Skip to main content

Metamorphosis: Mark Valley Talks About Playing John Scott on FOX's "Fringe"

Tonight's episode of Fringe ("The Transformation") is said to feature the return of the morally ambiguous Agent John Scott, played by Mark Valley, a dead man who has been popping in and out of Olivia Dunham's consciousness for some time now. Just what are his motivations? Did he love her? Is he a good guy or another black hat?

I'm hoping that we learn some answers in tonight's episode but before then I had the chance to chat with Mark Valley about his pivotal role as John Scott on Fringe and about what we can expect to discover in tonight's installment.

Speaking to a group of journalists last week, Valley admitted that he had a cold but was extremely tight-lipped about just what John Scott has been up to on the series, even after his character died in the pilot episode. "I just always felt, for a guy whose character dies in the pilot," said Valley, "I’ve gotten an awful lot of work on this show."

So should viewers be of the feeling that Agent John Scott is a hero or actually a traitor?

"I think he’s just a real believer," said Valley. "I think he’s really serious about what he does, and whoever it is that he is working for, he’s extremely loyal to them. Aside from that, I don’t really want to judge it, to be honest with you."

"I think that whether he’s good or bad, there’s a degree of guilt that he carries around with him," continued Valley. "Actually, now that I think of it, I actually forget to play that, but it makes a lot of sense though, doesn’t it? [Laughs] I think that when you watch it, you’ll have to make up your own mind about that. I just look at him as a regular person. He’s done some things and he did them because he believed in them and there is sort of a tragic situation that comes out of it."

Speaking of tragic situations, can viewers expect to see John Scott in the flesh, as it were, or just via John's memories current inside of Olivia's consciousness?

"I can’t really say," conceded Valley. "I think you’ll probably see both, but I can’t really confirm, nor what condition he’s going to be in in either of those situations."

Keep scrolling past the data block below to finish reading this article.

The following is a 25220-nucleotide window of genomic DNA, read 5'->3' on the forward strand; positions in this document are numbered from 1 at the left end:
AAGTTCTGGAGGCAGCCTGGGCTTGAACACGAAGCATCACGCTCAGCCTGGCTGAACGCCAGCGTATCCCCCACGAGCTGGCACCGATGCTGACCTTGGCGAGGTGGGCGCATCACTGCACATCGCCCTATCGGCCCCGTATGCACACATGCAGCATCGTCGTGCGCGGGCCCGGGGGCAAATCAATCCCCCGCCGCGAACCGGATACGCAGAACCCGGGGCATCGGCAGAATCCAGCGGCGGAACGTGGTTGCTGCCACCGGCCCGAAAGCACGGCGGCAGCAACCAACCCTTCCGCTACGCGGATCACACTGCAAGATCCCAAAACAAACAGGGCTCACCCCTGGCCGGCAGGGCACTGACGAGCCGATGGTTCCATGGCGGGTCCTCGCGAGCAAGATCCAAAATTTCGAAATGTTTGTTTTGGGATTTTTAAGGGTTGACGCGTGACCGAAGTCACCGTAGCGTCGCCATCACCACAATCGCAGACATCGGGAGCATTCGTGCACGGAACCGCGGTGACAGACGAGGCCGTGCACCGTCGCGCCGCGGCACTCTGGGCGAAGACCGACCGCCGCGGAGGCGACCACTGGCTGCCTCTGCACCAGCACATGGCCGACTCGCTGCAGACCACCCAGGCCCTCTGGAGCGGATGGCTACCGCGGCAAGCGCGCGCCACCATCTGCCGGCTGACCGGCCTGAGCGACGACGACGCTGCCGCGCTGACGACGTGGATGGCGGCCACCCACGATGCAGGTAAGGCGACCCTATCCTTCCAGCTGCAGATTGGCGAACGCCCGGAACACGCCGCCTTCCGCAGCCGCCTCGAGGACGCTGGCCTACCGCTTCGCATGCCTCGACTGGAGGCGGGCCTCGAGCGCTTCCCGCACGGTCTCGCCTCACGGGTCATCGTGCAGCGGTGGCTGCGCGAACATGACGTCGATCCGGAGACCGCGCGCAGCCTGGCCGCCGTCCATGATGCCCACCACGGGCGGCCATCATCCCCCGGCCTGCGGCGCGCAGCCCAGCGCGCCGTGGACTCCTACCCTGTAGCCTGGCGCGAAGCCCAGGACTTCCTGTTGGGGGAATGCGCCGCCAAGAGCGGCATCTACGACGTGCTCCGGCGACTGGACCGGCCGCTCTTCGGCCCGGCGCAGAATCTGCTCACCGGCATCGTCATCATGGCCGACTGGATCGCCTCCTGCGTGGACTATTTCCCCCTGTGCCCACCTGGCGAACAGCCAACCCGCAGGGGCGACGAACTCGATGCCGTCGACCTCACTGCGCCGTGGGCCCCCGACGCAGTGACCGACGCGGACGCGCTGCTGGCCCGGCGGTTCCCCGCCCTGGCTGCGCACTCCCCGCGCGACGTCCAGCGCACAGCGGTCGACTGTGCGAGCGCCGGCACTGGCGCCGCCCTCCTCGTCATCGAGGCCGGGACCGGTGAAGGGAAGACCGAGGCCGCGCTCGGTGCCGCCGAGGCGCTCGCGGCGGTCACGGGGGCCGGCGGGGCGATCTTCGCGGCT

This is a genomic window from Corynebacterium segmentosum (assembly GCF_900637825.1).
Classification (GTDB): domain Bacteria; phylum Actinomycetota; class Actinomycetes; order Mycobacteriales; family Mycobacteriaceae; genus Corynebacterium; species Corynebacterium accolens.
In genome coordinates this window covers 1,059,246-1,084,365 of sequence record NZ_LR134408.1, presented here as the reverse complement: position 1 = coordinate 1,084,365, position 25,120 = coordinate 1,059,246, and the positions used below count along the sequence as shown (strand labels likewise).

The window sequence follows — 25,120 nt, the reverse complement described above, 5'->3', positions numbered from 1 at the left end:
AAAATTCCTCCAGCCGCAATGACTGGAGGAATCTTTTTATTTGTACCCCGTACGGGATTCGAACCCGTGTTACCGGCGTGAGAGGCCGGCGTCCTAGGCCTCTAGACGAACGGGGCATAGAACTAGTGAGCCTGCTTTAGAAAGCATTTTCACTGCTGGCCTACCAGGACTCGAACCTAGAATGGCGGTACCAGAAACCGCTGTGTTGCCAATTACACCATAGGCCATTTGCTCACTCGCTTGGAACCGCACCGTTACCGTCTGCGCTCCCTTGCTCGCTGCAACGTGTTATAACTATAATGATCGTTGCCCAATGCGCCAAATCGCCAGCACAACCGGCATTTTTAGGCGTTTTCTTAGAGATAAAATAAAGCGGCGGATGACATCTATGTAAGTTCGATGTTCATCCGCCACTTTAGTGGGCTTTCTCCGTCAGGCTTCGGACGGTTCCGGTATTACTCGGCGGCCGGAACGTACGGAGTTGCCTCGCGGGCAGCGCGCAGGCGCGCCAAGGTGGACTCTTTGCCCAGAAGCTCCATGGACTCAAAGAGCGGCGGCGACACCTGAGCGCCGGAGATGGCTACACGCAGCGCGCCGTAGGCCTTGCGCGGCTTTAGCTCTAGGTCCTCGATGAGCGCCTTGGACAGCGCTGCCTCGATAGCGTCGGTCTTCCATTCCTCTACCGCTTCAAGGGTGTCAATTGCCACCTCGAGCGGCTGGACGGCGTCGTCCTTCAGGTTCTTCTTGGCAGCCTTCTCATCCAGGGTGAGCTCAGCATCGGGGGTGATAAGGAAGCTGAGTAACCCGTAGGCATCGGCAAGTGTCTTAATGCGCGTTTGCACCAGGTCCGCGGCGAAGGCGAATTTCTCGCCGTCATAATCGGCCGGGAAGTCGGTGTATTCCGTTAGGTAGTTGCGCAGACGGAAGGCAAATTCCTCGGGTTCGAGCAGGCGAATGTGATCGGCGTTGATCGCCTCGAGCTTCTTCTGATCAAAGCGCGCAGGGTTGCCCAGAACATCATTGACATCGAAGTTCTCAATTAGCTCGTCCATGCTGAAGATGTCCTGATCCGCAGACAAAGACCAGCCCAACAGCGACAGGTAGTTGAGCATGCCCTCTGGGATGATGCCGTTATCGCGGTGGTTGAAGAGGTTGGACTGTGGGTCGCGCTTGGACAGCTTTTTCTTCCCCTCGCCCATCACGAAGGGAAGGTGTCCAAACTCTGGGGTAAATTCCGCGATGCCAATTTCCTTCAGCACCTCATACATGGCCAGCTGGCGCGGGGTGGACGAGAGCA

But will there be some form of resolution for John Scott as a character, given his condition, in upcoming episodes?

"They do answer some questions that have been lingering in my mind," said Valley, very carefully choosing his words, "like who he’s been working for exactly, and he sort of confirms the verity or the truth of his feelings toward Olivia."

Does Valley himself have any theories about what's going on with John?

"Yes. My theory is that he is working for the government and he’s working for the Postal Service, and he’s not very happy about it, and he is a disgruntled postal worker," quipped Valley. "I’m just joking. I don’t have any theories, to be honest with you, because every time I’ve gone down that road and come up with something, it seems to take a turn in a different direction, so I try to keep an open mind about all of that."

But does John's state as dead or alive affect Valley's performance on the series?

"I think when you’re talking about John Scott being inside Olivia’s brain, then you’re dealing with a consciousness, or the way someone remembers someone, as well as his own particular memories and his own conscious," he said. "I like to think that his consciousness is actually in her head, so it’s actually as if he were definitely alive... I think when somebody is dead, your job is a lot easier. I just kind of lie there. You don’t really have to do anything, so that’s probably the big difference. Work’s a lot easier when he’s dead."

And what does he make of the use of fatal incidents aboard airplanes in both Fringe's pilot and "The Transformation" (not to mention in the pilot of Lost)?

"Can you imagine being on an airplane with J.J. Abrams, just kind of sitting there, what’s going through his head?" joked Valley. "He’s probably thinking about people screaming and luggage flying everywhere. [Laughs]"

At the end of the day, is the science that Fringe investigates possible in the real world?

"When you look at some things like the spread of an Ebola virus, or some of these other super viruses and strains that just act so quickly, that can get your imagination running," admitted Valley. "I think that there are aspects of science fiction and technology that can hint toward what this show portrays, but to answer your question, no. I don’t think so, but then again, I don’t believe in ghosts, and some people say there are ghosts. I just would have to see it myself."

While Valley was cagey about upcoming plot points for Fringe, he was certainly a dark horse when it came to talking about his co-star Anna Torv... especially as it came out yesterday that Valley and Torv had secretly married over the holidays after very quietly dating for several months.

"I think she’s just a fantastic actor," said Valley of Torv, "and I really like working with her, because she has such a solid idea of what’s going on in a scene and what her objective is and what she’s going to do. Yes, I’ve enjoyed working with her, and as a person, she’s just delightful."

(Delightful? I would hope so.)

"I would say I just enjoy working with everybody on the cast," he said later. "Most of my scenes have been with Anna. She’s delightful. She’s my favorite on the show, to be honest with you, but as far as the others go, Kirk [Acevedo] is really good actor and I always wanted to work with him. He’s a really wonderful actor, Kirk is. I never met Josh [Jackson] before and I never met John Noble before, and I haven’t had any scenes with them either. Blair Brown, she’s a wonderful experienced actor, and Jasika [Nicole], they’re all just really nice people. There’s no drama on the show at all, but I would say Anna and Kirk are probably my favorites."